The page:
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Good luck that would be good news if the axle is ok.


The square axle shaft forms a diamond with two points horizontal to the frame when it was originally installed in the arm. Looks like this <> A worn or shot axle will no longer be aligned like that, either will have been pushed up or sagged down when inspected with wheel off.


It should take a pry bar to move the axle arm against the torsion rubbers with the wheel off and the trailer on stands. Another check is can you get a fist (about 3 inches) above the tire between tire and wheel well.


Could just be a case of needing to eat more cheese cake or drink more beer in order to have the weight to make the trailer bounce. That would be swell, and they can check out the frame for you while they are at it.
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Old 01-28-2016, 11:24 AM   #37
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Good luck that would be good news if the axle is ok......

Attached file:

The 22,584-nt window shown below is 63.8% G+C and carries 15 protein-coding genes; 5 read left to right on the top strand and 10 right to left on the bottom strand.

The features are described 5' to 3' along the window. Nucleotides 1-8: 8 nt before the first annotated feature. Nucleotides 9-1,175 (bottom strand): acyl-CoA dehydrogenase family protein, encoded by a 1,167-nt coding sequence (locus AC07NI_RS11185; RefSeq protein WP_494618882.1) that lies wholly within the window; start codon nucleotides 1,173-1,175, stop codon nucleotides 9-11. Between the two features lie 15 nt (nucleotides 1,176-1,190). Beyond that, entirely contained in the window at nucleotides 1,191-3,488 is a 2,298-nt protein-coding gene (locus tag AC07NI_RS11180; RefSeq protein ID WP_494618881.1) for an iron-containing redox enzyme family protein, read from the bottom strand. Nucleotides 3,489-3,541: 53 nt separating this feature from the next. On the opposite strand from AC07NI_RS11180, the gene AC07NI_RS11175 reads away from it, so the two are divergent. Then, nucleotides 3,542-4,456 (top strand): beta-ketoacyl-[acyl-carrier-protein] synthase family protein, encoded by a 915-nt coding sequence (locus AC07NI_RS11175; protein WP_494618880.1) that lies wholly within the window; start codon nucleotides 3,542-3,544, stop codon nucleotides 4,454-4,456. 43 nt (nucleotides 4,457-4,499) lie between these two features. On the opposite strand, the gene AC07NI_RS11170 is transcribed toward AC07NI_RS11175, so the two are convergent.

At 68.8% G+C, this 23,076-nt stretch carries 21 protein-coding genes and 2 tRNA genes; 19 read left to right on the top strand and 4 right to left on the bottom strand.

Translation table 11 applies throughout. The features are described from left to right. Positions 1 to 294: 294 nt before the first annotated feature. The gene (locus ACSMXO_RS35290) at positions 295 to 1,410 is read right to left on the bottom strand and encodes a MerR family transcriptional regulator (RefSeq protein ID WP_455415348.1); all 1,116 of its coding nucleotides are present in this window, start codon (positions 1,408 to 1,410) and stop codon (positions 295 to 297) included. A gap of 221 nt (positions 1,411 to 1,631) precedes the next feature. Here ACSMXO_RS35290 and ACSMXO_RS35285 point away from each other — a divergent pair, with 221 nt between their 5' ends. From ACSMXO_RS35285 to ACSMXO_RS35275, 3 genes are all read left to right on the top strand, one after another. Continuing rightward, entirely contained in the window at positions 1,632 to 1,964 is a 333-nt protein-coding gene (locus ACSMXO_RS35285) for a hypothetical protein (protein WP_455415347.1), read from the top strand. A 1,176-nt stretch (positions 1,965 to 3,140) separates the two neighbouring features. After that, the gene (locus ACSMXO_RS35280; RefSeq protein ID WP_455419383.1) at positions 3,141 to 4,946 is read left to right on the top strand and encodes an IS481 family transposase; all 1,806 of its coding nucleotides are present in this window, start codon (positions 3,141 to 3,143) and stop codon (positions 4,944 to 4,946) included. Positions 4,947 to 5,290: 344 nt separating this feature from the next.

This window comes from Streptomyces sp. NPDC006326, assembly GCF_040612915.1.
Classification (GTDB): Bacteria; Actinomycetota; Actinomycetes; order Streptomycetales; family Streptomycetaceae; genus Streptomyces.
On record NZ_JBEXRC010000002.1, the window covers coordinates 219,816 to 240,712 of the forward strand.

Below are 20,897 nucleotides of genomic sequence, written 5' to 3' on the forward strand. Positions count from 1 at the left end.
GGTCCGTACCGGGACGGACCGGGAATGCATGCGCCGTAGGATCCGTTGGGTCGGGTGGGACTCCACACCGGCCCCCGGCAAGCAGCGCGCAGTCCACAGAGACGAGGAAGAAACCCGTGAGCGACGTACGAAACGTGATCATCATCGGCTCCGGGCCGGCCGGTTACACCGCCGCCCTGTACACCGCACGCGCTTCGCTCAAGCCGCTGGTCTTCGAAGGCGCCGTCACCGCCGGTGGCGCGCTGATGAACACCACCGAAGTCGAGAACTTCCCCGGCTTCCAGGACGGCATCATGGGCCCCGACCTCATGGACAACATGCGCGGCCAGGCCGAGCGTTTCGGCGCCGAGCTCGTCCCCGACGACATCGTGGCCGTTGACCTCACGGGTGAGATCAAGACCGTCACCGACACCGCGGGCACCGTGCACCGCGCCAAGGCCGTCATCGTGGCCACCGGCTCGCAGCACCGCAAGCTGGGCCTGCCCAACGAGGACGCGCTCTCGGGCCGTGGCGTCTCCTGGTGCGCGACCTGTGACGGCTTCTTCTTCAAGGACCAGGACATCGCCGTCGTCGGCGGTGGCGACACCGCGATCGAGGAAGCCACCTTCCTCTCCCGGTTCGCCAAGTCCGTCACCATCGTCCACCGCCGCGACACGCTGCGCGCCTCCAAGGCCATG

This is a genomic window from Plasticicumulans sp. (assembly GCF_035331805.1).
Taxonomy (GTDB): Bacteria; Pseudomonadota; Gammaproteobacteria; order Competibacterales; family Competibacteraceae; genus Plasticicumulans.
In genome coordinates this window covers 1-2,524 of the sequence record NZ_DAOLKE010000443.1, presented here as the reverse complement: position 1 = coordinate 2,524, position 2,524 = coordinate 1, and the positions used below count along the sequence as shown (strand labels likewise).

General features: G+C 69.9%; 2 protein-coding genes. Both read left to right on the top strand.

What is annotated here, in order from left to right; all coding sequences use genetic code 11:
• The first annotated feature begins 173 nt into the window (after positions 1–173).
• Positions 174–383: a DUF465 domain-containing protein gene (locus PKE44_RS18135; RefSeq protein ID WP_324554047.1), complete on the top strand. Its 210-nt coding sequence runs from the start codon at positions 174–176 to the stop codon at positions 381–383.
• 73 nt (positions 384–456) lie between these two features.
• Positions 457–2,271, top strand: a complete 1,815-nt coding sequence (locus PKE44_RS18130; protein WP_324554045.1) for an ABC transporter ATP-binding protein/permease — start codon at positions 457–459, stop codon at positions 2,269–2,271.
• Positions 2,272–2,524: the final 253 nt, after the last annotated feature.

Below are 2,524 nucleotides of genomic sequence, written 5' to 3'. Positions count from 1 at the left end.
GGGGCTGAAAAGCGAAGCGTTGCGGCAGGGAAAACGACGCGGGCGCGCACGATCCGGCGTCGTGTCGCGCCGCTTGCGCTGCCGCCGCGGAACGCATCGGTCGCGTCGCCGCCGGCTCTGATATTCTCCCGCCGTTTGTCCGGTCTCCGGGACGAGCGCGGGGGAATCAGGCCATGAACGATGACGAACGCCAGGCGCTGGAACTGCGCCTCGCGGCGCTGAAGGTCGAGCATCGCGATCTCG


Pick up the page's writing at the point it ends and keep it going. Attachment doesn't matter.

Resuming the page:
Could just be a case of needing to eat more cheese cake or drink more beer in order to have the weight to make the trailer bounce. That would be swell, and they can check out the frame for you while they are at it.
Roger, I'm afraid if I gain any more weight. i won't be able to fit through the Scamp's door!

I learned this morning that it will be next week before the trailer shop might be able to work on my trailer! They have back orders on horse trailers, and my trailer is at the bottom of the list. Which I understood would be the case, when I took the Scamp to them.

But, I'm so bad about waiting!

Bill
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Old 01-31-2016, 05:02 PM   #38